- The large boxes can only have one of each number. There can be only one 1, one 2, one 3, etc.
- Similarly, vertical and horizontal lines of boxes spanning across the large boxes can only have one 1, one 2, one 3, etc.
Following those rules, players need to guess which number goes in each blank box. They guess based on the numbers that are filled in at the beginning, the rules above, and logical rules of deduction. I showed her a sudoku board and I showed her how we could figure out the possible numbers in a box based on things we already knew (rules and the numbers already on the board).
Learning new words from context works exactly the same way. Grammar rules are like rules of the game. English is left to right, subject-verb-object, etc. Words you know around words you don’t know is context.
There is no end to the amount of vocabulary that you have to learn in a foreign language. Learning from context is absolutely necessary because we can’t constantly refer to a dictionary. And even if we could, it would be slower than learning from context much of the time.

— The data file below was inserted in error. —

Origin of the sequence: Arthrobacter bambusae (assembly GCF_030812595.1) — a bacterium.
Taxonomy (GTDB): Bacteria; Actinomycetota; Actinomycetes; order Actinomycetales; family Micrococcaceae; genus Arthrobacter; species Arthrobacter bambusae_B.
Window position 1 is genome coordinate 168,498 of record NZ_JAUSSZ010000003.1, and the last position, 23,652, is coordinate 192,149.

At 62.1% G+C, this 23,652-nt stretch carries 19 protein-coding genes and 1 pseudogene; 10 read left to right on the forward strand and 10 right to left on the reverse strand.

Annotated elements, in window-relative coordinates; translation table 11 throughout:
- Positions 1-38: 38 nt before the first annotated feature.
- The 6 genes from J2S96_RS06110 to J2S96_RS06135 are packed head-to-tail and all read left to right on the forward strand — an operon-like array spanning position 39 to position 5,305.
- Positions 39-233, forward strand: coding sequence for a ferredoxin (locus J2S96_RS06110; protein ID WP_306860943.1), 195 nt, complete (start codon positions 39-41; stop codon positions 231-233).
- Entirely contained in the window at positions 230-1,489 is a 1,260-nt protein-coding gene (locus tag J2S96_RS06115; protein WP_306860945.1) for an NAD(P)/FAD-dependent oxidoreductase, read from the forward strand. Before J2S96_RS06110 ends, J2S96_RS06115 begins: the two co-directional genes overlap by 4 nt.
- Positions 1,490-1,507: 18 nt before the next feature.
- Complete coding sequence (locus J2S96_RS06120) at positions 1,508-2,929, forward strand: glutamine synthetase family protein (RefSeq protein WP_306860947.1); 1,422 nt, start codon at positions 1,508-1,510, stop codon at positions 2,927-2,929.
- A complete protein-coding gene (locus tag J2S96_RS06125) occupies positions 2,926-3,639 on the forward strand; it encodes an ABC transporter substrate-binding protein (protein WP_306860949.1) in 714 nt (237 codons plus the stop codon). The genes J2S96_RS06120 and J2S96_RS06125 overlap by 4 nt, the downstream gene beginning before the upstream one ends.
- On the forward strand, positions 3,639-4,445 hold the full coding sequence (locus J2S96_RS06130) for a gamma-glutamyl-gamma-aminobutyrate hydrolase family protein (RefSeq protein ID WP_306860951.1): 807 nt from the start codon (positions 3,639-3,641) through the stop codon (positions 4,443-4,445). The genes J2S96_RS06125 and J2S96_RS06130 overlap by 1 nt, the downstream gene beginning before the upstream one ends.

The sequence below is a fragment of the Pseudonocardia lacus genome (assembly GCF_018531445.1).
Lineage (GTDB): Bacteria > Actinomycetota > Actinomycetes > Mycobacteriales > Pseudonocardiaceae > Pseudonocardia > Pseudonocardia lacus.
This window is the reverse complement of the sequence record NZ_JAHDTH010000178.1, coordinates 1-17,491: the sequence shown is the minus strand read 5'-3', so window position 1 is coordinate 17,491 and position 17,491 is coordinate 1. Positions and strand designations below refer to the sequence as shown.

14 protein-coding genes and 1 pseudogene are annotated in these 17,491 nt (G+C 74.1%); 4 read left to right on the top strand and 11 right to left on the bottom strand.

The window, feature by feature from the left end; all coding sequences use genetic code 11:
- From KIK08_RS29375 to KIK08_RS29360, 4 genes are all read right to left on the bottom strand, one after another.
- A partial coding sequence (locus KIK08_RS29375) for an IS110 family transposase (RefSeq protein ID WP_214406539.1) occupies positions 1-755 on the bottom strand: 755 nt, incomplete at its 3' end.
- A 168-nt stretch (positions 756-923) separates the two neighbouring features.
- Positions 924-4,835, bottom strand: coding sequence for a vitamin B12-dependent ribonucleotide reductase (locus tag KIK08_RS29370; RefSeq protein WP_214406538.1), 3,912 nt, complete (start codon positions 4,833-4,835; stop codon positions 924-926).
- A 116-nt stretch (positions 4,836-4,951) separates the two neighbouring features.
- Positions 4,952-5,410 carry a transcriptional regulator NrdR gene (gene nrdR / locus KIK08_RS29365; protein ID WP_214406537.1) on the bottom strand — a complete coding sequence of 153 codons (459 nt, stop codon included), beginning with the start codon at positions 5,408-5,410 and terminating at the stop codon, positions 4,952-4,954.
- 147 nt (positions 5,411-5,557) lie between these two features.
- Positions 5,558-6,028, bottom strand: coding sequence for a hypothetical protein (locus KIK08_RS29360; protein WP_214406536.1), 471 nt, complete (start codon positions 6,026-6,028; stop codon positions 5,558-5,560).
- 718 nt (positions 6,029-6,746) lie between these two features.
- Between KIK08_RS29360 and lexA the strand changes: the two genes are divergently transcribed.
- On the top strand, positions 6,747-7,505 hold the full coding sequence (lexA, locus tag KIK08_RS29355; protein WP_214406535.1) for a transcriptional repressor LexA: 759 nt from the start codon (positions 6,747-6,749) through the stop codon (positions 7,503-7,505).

Learning and making meaning from context is not only essential for language learning, it’s essential for life. We constantly have to make sense of things that happen in objective reality. We have to look at events large and small and answer the question, “What does this mean? Is it important?”
Combing through the wreckage
Unfortunately, my student couldn’t get the meaning of “roof’s”. But, what did she get?
- She learned that translating complex thoughts is an imprecise and challenging effort.
- She learned that learning from context is the essential quality of language study.
- She learned a bit about deductive reasoning.
- She learned about the many different ways words express meaning.
After a long journey, we ended with a bit of reading practice. When we were all done, she still seemed full of energy and ready for more. I look forward to helping her develop her essential human qualities through English.